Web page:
+1 Recommend
1 collections
      • Record: found
      • Abstract: found
      • Article: found

      Ultrastructural Study of Anionic Sites in Glomerular Basement Membranes at Different Perfusion Pressures by Quick-Freezing and Deep-Etching Method

      Read this article at

          There is no author summary for this article yet. Authors can add summaries to their articles on ScienceOpen to make them more accessible to a non-specialist audience.


          The ultrastructures of anionic sites in rat glomerular basement membranes (GBM) were studied at different perfusion pressures of 100, 150, 200 or 250 cm H<sub>2</sub>O by a quick-freezing and deep-etching (QF-DE) method, in addition to conventional fixation methods, using polyethyleneimine (PEI) as a cationic tracer. By the QF-DE method, three-dimensional ultrastructures at each pressure were observed more clearly than those seen on conventional ultrathin sections. When the perfusion pressures were changed from low levels to higher ones, the total thickness of GBM with anionic sites became gradually thinner. Many PEI particles were observed around filaments, not only in the laminae lucidae, but also in the lamina densa. These findings indicated the existence of anionic sites in both laminae lucidae and lamina densa of GBM. The numbers of PEI particles in the lamina rara externa were counted on conventional ultrathin sections for morphometric analyses. The numbers per unit length of GBM were significantly decreased at higher perfusion pressures (200 and 250 cm H<sub>2</sub>O) than those seen at both normal (150 cm H<sub>2</sub>O) and lower (100 cm H<sub>2</sub>O) pressures. It is concluded that the ultrastructures of anionic sites in the GBM may be changed in vivo, depending on the hemodynamics in the glomerular capillary.

          Related collections

          Author and article information

          S. Karger AG
          January 1998
          19 December 1997
          : 78
          : 1
          : 88-95
          Department of Anatomy, Yamanashi Medical University, Tamaho, Yamanashi, Japan
          44887 Nephron 1998;78:88–95
          © 1998 S. Karger AG, Basel

          Copyright: All rights reserved. No part of this publication may be translated into other languages, reproduced or utilized in any form or by any means, electronic or mechanical, including photocopying, recording, microcopying, or by any information storage and retrieval system, without permission in writing from the publisher. Drug Dosage: The authors and the publisher have exerted every effort to ensure that drug selection and dosage set forth in this text are in accord with current recommendations and practice at the time of publication. However, in view of ongoing research, changes in government regulations, and the constant flow of information relating to drug therapy and drug reactions, the reader is urged to check the package insert for each drug for any changes in indications and dosage and for added warnings and precautions. This is particularly important when the recommended agent is a new and/or infrequently employed drug. Disclaimer: The statements, opinions and data contained in this publication are solely those of the individual authors and contributors and not of the publishers and the editor(s). The appearance of advertisements or/and product references in the publication is not a warranty, endorsement, or approval of the products or services advertised or of their effectiveness, quality or safety. The publisher and the editor(s) disclaim responsibility for any injury to persons or property resulting from any ideas, methods, instructions or products referred to in the content or advertisements.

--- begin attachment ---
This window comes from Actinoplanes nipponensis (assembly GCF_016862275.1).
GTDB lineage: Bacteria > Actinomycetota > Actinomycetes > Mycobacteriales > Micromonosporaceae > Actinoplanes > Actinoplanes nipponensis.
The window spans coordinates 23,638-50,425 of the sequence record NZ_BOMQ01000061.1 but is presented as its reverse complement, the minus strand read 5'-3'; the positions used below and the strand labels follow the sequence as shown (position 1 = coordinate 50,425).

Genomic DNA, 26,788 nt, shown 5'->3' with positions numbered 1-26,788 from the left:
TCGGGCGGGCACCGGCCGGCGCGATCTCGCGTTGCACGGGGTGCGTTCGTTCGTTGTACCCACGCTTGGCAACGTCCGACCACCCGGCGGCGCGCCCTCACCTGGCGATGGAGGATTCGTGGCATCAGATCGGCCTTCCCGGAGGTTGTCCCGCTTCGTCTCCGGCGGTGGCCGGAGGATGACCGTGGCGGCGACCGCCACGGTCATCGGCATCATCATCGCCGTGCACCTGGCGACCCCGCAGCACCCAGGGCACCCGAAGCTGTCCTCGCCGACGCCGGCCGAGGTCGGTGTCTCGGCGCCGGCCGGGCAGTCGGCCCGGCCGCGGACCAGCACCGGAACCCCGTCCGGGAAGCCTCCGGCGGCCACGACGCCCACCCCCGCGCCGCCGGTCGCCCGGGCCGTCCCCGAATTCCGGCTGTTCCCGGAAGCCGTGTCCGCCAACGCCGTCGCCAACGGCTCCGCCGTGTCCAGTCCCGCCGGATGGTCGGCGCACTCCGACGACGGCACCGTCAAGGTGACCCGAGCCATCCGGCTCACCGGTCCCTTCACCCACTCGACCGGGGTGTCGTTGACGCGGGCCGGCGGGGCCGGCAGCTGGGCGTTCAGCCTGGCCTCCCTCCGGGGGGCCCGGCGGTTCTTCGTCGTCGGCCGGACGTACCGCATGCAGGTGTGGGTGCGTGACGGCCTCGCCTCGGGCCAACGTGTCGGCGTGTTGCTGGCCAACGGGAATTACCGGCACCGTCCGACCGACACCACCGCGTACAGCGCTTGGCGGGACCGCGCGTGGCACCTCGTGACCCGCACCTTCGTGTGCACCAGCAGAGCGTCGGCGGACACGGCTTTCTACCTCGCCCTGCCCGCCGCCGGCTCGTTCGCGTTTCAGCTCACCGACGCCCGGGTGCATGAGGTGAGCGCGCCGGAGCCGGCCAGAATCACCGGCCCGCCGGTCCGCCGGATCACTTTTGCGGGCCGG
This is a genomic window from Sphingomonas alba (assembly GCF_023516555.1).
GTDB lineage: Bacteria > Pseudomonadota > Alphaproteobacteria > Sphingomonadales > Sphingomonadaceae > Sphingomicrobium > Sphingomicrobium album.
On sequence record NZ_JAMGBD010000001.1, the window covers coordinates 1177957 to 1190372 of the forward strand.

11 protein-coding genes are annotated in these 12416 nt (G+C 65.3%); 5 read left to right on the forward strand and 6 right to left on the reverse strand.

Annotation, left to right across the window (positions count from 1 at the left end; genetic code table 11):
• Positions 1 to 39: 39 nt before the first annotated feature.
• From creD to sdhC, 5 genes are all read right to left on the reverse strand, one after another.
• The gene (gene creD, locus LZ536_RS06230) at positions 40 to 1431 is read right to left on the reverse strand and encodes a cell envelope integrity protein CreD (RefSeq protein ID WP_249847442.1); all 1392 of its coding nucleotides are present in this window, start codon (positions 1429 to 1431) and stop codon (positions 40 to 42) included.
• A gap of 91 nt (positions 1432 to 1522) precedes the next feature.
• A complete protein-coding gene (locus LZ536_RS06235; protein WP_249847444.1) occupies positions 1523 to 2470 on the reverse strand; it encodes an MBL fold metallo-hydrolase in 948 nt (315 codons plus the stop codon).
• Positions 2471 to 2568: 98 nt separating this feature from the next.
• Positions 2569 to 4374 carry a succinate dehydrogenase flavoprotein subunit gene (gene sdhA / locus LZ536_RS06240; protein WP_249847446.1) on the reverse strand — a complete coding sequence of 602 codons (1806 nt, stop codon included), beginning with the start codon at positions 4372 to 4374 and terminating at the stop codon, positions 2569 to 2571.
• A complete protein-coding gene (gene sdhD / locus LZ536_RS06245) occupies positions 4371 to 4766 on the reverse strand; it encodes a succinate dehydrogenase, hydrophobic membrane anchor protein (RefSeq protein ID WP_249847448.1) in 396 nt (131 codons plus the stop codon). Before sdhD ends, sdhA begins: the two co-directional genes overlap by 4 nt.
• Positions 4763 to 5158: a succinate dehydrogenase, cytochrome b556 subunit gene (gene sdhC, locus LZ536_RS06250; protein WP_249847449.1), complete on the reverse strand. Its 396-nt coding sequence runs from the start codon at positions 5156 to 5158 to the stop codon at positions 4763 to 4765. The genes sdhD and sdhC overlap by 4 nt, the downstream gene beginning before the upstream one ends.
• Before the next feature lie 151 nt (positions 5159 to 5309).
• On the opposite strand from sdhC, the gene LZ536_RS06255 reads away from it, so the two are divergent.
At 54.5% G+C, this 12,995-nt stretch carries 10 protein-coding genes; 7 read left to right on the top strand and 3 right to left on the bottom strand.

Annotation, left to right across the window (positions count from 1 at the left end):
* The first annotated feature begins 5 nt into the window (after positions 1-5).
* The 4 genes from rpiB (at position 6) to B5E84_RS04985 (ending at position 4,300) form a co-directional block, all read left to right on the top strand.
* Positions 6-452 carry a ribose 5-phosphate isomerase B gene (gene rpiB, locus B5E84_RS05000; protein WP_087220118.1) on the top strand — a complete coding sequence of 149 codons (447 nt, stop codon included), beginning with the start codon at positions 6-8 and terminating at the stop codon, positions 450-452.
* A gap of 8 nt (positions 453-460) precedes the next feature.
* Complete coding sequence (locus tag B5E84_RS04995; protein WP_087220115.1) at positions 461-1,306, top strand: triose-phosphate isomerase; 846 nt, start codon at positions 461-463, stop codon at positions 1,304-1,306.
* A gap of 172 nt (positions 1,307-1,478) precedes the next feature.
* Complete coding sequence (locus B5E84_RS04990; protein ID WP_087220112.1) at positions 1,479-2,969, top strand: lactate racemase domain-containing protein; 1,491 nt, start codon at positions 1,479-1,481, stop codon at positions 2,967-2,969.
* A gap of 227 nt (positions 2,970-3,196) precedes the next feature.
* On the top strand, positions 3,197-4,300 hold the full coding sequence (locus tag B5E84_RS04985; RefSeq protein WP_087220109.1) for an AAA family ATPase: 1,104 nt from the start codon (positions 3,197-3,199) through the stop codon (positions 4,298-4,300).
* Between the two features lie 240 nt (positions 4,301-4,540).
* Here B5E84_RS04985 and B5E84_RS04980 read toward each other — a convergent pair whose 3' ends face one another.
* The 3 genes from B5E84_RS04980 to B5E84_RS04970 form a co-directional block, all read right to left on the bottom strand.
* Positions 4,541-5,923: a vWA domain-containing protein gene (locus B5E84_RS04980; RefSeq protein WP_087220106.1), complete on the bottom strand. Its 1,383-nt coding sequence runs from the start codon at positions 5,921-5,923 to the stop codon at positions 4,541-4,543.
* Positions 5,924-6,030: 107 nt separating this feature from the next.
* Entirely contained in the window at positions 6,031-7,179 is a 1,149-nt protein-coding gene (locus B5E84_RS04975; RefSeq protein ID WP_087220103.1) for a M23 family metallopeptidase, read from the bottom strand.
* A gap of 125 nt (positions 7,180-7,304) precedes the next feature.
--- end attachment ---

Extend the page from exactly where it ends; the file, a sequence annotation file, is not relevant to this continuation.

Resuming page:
Page count
          Figures: 6, References: 29, Pages: 8
          Self URI (application/pdf): https://www.karger.com/Article/Pdf/44887
          Original Paper


          Comment on this article